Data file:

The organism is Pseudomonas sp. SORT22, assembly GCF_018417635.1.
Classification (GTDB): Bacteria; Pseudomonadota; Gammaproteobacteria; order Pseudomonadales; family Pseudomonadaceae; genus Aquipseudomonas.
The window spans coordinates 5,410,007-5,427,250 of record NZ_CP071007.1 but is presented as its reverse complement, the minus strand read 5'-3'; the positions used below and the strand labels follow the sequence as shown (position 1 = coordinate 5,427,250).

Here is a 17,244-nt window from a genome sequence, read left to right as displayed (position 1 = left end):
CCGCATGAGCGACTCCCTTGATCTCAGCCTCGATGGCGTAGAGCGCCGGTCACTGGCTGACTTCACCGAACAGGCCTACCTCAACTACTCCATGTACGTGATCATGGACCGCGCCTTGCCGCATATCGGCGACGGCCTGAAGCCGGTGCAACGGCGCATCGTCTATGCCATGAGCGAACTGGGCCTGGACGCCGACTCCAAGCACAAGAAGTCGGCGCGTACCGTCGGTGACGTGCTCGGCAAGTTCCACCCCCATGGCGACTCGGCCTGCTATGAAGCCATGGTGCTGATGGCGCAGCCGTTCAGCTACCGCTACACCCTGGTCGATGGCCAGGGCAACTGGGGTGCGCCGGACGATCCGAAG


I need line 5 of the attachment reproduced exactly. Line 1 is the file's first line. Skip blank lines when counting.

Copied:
CCGCATGAGCGACTCCCTTGATCTCAGCCTCGATGGCGTAGAGCGCCGGTCACTGGCTGACTTCACCGAACAGGCCTACCTCAACTACTCCATGTACGTGATCATGGACCGCGCCTTGCCGCATATCGGCGACGGCCTGAAGCCGGTGCAACGGCGCATCGTCTATGCCATGAGCGAACTGGGCCTGGACGCCGACTCCAAGCACAAGAAGTCGGCGCGTACCGTCGGTGACGTGCTCGGCAAGTTCCACCCCCATGGCGACTCGGCCTGCTATGAAGCCATGGTGCTGATGGCGCAGCCGTTCAGCTACCGCTACACCCTGGTCGATGGCCAGGGCAACTGGGGTGCGCCGGACGATCCGAAG